The Nuggets are a contender with one great player and a lot of good players. They were a game away from the Western Conference Finals last year and are a top-three team in the west again this year. If the Nuggets fail to get it done, they could be looking to shake things up. Gary Harris had some big-time struggles this season and Will Barton has three years left on his contract after this season ends and will be 30 before next season begins, and is not an integral part of Denver’s future.

THE MOVE: Detroit trades Blake Griffin for Gary Harris and Will Barton.

WHY IT WORKS: This would give Denver the ability to have a PF/C combo of Nikola Jokic and Blake Griffin, both can extend defenses out and make plays with the ball in their hands. They would round out their frontcourt with sharpshooting Michael Porter Jr and have a major scoring threat at point guard with Jamal Murray. That’s an incredibly solid group of four for the Nuggets, and the Pistons would be getting somewhat of a reclamation project in Gary Harris, a strong veteran presence in Barton, and in my most hopeful of dreams would talk Denver into giving them Bol Bol as well.


The next most realistic team would be the Phoenix Suns. The suns have been bad since Steve Nash left and current star Devin Booker seems like a prime candidate as the next big name NBA player to demand a trade. The thing working in the Suns’ favor is the fact that they have some nice young players alongside Booker in former number-one overall pick Deandre Ayton and Mikal Bridges.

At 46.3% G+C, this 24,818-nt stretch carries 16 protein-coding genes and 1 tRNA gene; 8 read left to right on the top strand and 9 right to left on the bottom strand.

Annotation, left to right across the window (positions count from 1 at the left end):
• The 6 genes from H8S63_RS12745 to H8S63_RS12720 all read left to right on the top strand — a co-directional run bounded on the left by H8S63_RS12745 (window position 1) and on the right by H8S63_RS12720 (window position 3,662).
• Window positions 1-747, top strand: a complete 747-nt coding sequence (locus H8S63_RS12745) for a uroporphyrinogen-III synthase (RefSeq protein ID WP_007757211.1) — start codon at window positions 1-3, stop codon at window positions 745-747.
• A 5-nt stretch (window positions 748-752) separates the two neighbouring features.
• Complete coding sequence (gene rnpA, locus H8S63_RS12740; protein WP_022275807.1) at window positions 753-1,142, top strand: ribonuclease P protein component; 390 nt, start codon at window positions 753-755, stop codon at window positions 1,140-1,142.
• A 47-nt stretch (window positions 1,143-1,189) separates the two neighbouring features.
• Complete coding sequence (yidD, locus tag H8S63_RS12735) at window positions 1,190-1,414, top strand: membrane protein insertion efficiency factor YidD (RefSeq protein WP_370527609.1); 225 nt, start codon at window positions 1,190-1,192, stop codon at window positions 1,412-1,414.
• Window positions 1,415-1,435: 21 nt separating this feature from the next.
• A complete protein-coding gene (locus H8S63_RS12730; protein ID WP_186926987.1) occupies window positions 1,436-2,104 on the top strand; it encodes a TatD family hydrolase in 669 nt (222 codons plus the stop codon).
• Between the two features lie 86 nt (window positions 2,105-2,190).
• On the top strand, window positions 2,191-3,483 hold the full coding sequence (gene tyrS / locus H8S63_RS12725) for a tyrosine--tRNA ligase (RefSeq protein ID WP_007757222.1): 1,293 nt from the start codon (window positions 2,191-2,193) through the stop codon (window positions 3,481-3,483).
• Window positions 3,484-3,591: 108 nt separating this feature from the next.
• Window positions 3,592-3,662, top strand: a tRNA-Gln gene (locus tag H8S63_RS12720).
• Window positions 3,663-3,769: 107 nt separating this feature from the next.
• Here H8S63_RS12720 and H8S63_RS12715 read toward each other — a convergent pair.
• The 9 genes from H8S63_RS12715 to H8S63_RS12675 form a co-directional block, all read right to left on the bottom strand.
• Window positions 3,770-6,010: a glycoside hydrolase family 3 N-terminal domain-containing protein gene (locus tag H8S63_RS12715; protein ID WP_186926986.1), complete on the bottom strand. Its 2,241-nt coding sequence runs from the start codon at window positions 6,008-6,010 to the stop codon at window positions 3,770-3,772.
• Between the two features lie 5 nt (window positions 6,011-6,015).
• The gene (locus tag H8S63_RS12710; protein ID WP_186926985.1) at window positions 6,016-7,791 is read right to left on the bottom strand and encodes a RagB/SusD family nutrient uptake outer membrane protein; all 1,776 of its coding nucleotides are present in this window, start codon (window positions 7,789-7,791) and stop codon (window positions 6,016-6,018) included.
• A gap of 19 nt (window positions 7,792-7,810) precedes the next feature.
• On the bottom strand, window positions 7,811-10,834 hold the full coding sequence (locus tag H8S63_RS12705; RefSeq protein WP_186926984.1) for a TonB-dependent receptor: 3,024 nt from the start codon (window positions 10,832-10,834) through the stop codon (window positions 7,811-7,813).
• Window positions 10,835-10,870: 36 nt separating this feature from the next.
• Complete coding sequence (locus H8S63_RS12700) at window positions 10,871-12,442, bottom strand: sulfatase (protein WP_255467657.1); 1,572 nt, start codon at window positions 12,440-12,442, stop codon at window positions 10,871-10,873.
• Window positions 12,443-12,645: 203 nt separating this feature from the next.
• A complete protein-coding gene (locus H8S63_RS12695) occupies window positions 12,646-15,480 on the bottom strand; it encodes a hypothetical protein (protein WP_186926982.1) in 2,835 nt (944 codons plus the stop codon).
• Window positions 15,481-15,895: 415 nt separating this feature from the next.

THE MOVE: Pistons trade Blake Griffin for Kelly Oubre Jr. and Ricky Rubio.

WHY IT WORKS: Booker, Ayton, Bridges is a solid young core, and Phoenix can show Booker they’re committed to winning by bringing in another star in Blake Griffin. Oubre is young enough to essentially audition for a role in the Pistons future as the main scoring option and Pistons coach Dwane Casey has been public in his desire for a point guard. Rubio wouldn’t be the point guard of the future but he could certainly mentor one.